How can I calculate a radial force of a stent pushed in by rigid flat bodies?

LeomileiLeomilei Member
edited August 19 in 3D Design


I am trying to simulate the crimping of a Nitinol stent using Static Structural. I have stent ring in the center and planes placed around it. Over the "Remote Displacement" option are they moving towards the center and by this pushing the stent together. I am using the probe "Force Reaction" selecting the Remote Displacement to calculate the radial force created by the stent.

Is that the right way to get the radial force or is ther maybe another one? I have compared my calculated results to experimentally generated data and the force is much too small. Is there an obvious mistake I have made here or something I could try?

I am glad for any suggestions.


  • Please insert images of your stent and the surfaces that are crimping it.

  • LeomileiLeomilei Member
    edited August 20

    Hello, here are a general view and in a crimped position from above. The rigid surfaces are meshed with a face sizing (element size 0,5 mm) and the stent with the tetrahedron method. I have also used symmetry to make my model smaller but also want to solve the whole thing to validate using symmetry.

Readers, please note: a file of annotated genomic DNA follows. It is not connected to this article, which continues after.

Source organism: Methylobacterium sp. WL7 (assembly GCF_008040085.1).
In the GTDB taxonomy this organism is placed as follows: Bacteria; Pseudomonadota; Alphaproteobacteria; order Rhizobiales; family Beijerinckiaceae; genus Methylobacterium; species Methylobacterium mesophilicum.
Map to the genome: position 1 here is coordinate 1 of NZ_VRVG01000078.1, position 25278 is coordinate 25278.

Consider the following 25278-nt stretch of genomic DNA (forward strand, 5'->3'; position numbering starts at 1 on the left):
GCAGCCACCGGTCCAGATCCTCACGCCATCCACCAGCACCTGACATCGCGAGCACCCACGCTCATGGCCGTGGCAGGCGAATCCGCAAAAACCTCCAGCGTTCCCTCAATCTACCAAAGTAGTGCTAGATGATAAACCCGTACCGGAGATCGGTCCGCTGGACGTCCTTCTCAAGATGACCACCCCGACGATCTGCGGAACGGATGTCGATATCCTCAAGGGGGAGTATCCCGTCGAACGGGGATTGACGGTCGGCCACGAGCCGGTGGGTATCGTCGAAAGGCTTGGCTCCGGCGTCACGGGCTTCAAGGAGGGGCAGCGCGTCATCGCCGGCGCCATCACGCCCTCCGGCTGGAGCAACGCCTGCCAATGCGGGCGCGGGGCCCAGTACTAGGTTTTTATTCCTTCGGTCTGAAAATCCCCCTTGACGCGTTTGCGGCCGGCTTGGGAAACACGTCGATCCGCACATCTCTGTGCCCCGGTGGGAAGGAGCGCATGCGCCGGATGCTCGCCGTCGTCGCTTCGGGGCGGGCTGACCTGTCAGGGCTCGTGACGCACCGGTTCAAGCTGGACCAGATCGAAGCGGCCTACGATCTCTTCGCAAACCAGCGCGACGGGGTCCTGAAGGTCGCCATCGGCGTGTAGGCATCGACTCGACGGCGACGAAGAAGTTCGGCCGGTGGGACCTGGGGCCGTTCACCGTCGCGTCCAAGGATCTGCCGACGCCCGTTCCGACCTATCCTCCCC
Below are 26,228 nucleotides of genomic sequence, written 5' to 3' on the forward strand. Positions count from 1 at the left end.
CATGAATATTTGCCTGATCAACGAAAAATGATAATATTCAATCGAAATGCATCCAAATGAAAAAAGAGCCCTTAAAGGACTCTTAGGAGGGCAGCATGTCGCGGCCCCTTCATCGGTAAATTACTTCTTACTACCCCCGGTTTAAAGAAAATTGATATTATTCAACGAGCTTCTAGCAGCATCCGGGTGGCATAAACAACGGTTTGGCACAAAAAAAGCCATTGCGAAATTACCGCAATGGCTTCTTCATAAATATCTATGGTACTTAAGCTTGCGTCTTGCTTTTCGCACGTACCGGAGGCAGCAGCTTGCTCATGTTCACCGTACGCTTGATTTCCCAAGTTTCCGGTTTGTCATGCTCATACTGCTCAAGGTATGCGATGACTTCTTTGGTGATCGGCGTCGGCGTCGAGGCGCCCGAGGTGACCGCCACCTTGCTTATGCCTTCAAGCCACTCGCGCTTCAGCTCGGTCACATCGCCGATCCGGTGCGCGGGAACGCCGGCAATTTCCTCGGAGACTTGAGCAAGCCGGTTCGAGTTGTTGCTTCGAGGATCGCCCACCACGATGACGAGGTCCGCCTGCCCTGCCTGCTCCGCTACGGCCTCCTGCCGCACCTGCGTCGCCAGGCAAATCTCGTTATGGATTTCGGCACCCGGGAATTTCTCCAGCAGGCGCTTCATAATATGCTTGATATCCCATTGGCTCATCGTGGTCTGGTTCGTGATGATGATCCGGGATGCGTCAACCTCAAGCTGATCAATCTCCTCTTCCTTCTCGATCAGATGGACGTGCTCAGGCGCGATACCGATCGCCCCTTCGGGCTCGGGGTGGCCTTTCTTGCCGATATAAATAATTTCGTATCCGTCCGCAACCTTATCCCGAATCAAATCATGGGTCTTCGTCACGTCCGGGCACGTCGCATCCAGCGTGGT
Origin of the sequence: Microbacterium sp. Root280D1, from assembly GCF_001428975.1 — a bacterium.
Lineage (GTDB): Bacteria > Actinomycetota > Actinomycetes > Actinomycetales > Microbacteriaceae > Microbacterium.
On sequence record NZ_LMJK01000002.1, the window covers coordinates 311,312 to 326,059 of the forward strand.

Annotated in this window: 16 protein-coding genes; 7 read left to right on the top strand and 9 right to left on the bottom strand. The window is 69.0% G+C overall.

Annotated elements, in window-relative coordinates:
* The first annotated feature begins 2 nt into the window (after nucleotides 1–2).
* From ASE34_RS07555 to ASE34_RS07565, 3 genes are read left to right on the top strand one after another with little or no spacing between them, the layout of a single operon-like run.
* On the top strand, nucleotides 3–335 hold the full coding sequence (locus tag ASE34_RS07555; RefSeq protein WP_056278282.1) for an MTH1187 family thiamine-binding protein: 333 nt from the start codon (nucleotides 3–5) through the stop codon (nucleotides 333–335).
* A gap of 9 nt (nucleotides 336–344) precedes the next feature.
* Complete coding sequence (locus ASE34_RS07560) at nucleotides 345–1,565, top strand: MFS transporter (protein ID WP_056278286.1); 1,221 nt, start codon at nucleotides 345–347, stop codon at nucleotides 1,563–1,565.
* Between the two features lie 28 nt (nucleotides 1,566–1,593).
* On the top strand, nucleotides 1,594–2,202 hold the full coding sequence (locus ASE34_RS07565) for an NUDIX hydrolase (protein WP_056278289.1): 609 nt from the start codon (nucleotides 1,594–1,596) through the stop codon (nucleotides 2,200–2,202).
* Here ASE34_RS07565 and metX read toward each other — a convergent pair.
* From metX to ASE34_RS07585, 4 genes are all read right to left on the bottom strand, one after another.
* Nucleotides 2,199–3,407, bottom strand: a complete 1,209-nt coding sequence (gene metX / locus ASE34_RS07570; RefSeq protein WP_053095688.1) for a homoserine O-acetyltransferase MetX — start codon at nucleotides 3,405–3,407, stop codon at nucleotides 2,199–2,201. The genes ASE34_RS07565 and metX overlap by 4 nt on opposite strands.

• peteroznewmanpeteroznewman Member
    edited August 21

    Remote Displacements moving the surfaces to the center is one way to do it.

    Another way is to create a cylindrical surface, and have a cylindrical coordinate system on the stent central axis. Then you can apply a Nodal Displacement on all the nodes on the cylinder to move in a radial direction (X direction in the cylindrical system) and hold Y and Z at 0.

    The contact force reported by the contact elements can tell you the total radial force.

    If you use Frictional Contact, you might not need any constraints on the stent.

    If you use Frictionless Contact, pick three vertices around one end of the stent, approx. 120 degrees apart, and using the cylindrical coordinate system, add a Displacement holding Y and Z fixed at 0 while leaving X free.

  • Thank you for these tips. So if I add the Contact Forces of all involved objects (whether there are multiple planes or one cylindrical one) I get the radial force, right?

  • peteroznewmanpeteroznewman Member
    edited August 23

    Please read the ANSYS help system. Maybe if you have 12 contact pairs, you can get 12 components of total force written to the .CND file. I don't know, I've never tried it. If you have one cylindrical surface, I expect the total force will be zero. However, you could slice the cylindrical surface up into 12 strips to get 12 contact pairs.

    Please write what you learn in a reply so others who find this thread while searching the forum can benefit from your work.

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